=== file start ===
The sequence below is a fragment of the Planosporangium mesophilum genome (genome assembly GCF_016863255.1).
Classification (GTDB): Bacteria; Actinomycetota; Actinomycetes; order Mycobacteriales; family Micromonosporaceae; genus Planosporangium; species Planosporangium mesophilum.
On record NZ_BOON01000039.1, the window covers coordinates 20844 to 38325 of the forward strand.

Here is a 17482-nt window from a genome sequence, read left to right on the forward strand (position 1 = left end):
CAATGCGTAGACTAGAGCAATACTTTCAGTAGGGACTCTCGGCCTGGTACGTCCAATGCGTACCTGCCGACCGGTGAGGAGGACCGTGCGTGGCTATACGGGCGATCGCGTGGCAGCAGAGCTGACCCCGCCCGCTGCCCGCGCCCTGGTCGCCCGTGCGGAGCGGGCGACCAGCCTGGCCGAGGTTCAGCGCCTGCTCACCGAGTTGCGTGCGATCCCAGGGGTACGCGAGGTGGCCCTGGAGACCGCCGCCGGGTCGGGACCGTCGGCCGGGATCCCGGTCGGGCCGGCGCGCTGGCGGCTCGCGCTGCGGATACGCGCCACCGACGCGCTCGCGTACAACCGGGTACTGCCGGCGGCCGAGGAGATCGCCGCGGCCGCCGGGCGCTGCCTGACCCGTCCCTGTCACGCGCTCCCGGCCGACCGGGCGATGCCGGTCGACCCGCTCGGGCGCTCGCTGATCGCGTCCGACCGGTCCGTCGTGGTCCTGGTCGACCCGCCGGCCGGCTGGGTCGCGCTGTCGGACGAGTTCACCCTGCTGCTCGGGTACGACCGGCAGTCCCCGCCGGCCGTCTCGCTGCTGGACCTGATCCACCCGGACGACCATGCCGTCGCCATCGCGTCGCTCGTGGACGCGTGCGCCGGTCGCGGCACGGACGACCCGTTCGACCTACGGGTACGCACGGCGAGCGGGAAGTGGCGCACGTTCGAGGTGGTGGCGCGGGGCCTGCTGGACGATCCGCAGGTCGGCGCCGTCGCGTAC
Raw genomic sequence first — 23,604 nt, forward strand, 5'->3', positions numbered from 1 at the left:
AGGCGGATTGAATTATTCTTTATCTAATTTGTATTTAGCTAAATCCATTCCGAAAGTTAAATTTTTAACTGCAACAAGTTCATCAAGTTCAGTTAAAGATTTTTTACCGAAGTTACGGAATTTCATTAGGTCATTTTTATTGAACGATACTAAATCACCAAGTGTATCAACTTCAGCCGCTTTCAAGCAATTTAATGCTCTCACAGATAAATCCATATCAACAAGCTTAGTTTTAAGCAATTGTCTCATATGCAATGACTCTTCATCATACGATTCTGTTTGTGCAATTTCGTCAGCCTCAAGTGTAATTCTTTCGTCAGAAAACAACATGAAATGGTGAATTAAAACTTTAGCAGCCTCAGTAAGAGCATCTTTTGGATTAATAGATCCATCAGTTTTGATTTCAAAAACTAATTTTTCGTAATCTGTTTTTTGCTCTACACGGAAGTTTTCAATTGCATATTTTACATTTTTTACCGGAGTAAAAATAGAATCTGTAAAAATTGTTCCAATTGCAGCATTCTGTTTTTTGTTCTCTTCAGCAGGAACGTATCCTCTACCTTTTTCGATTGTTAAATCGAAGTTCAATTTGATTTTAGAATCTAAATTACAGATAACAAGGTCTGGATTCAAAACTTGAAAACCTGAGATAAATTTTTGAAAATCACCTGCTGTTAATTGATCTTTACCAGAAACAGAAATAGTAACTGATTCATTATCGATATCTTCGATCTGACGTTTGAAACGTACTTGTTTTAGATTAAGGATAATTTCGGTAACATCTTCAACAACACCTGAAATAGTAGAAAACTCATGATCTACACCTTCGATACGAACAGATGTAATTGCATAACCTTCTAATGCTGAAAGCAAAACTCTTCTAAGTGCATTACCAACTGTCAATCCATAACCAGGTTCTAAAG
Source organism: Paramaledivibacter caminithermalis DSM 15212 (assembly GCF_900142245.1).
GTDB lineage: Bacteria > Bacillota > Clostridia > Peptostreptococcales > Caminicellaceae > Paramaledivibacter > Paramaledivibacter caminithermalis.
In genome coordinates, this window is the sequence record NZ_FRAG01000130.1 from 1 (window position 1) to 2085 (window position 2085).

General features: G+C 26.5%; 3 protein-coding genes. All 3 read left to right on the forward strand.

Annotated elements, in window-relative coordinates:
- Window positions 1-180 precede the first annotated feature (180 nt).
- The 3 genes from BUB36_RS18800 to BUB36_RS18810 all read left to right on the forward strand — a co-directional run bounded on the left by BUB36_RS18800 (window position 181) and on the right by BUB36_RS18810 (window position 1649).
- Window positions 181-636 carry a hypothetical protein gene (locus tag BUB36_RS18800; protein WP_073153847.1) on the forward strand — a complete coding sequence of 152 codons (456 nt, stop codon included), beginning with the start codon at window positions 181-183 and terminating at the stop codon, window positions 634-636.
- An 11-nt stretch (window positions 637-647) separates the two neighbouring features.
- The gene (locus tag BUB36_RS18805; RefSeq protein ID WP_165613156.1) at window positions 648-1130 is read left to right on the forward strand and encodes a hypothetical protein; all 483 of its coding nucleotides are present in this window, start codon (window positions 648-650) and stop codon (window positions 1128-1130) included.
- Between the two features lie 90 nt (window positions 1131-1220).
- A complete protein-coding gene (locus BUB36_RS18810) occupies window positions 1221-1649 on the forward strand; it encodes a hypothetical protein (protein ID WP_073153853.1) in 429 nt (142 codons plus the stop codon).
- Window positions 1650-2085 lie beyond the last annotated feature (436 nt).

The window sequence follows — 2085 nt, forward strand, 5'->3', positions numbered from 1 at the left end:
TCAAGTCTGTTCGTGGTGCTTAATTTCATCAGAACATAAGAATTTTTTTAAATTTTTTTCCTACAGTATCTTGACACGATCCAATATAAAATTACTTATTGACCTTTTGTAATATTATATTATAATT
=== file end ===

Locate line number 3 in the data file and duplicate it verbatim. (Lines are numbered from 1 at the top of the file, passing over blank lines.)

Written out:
On record NZ_BOON01000039.1, the window covers coordinates 20844 to 38325 of the forward strand.